Q3 GDP growth survives the referendum vote, but points to one reason for the outcome
In the wake of the Brexit vote, 2016 Q3 quarterly GDP growth of 0.5% (down from 0.7% in Q2) is regarded as a ‘result’. Growth compared with the same quarter a year ago is 2.3%, the highest since 2015 Q2 (when 2.4%).
In the industry detail, however, it’s business as usual.
Contributions to quarterly growth, percentage points
The service sector grew by 0.8% in Q3, up from 0.6% in Q2. As the chart shows the contributions to this figure were very strong ‘transport storage and communication’ figures (in blue, driven, according to the ONS, by ‘the motion picture, video and TV programme production, sound recording and music publishing activities, and computer programming industries’). For the rest: the usual hefty contributions from business and finance (olive green) and distribution and accommodation (red).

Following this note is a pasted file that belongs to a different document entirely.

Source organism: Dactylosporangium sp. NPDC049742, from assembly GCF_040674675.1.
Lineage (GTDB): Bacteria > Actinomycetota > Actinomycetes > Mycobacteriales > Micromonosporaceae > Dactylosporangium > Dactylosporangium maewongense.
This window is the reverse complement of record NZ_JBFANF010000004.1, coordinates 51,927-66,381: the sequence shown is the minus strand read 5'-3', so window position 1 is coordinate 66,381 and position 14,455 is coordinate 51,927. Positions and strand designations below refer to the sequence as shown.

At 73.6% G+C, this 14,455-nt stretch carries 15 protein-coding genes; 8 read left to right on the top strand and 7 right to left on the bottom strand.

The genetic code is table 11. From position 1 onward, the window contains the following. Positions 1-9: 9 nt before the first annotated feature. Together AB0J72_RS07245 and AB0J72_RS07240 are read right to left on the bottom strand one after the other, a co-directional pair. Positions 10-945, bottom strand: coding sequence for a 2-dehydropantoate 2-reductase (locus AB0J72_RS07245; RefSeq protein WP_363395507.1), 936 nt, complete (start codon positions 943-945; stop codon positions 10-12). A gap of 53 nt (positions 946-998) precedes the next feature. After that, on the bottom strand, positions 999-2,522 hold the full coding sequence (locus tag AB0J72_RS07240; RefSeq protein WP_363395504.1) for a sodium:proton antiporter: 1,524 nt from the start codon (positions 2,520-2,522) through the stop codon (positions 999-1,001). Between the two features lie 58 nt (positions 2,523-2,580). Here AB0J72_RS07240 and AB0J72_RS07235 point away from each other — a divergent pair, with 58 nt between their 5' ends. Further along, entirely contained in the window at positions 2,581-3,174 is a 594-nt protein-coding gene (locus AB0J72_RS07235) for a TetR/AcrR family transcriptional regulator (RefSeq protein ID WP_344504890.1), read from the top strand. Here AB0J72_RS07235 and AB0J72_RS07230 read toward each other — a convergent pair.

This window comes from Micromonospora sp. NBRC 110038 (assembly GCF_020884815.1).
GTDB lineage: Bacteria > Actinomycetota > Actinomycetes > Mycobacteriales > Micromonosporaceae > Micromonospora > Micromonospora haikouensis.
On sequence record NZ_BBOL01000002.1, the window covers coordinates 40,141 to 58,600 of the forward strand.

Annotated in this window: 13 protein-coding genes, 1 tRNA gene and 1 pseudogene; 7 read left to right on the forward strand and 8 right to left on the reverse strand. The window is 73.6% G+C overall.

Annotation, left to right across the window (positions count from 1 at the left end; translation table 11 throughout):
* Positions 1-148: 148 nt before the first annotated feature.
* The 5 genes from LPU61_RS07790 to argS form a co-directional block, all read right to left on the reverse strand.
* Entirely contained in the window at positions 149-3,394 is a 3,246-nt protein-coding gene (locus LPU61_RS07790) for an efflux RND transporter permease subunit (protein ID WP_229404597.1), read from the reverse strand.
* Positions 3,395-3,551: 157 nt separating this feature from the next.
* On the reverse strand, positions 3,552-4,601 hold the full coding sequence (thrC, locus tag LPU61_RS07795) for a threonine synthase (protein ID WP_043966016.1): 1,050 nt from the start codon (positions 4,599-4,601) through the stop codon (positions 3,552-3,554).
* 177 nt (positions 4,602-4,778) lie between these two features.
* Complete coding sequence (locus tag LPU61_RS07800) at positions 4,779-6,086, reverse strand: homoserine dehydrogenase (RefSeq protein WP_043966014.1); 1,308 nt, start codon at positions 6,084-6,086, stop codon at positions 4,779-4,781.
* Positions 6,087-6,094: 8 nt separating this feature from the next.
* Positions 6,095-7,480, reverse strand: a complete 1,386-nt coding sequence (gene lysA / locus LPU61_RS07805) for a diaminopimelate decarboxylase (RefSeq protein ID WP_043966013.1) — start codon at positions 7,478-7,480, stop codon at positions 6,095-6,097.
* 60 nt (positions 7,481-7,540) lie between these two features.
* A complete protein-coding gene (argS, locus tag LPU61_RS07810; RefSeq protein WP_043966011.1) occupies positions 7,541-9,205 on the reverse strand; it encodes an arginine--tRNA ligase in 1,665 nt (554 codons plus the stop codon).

GDP growth was also supported for the second quarter in a row by strong energy figures (brown), this quarter dominated by energy extraction (oil and gas), and last quarter by energy distribution (electricity).
Manufacturing however reverted to negative territory – the uptick in Q2 (green) surprised commentators and was expected to unwind on Q3. Really this movement explains more than the whole of the reduction in aggregate GDP growth. In the meantime, construction (gold) dragged on GDP growth for the second quarter in a row.
So no Brexit effect. But the figures remind us of one of the factors behind the Brexit vote . Lacklustre growth driven only by the service sector is hardly unfamiliar. Those advantaged are disproportionately in London and the other metropolitan centres that voted to remain. Teresa May has recognised that prosperity is very unequally shared across the UK. The Autumn Statement offers the opportunity to begin to do something about it.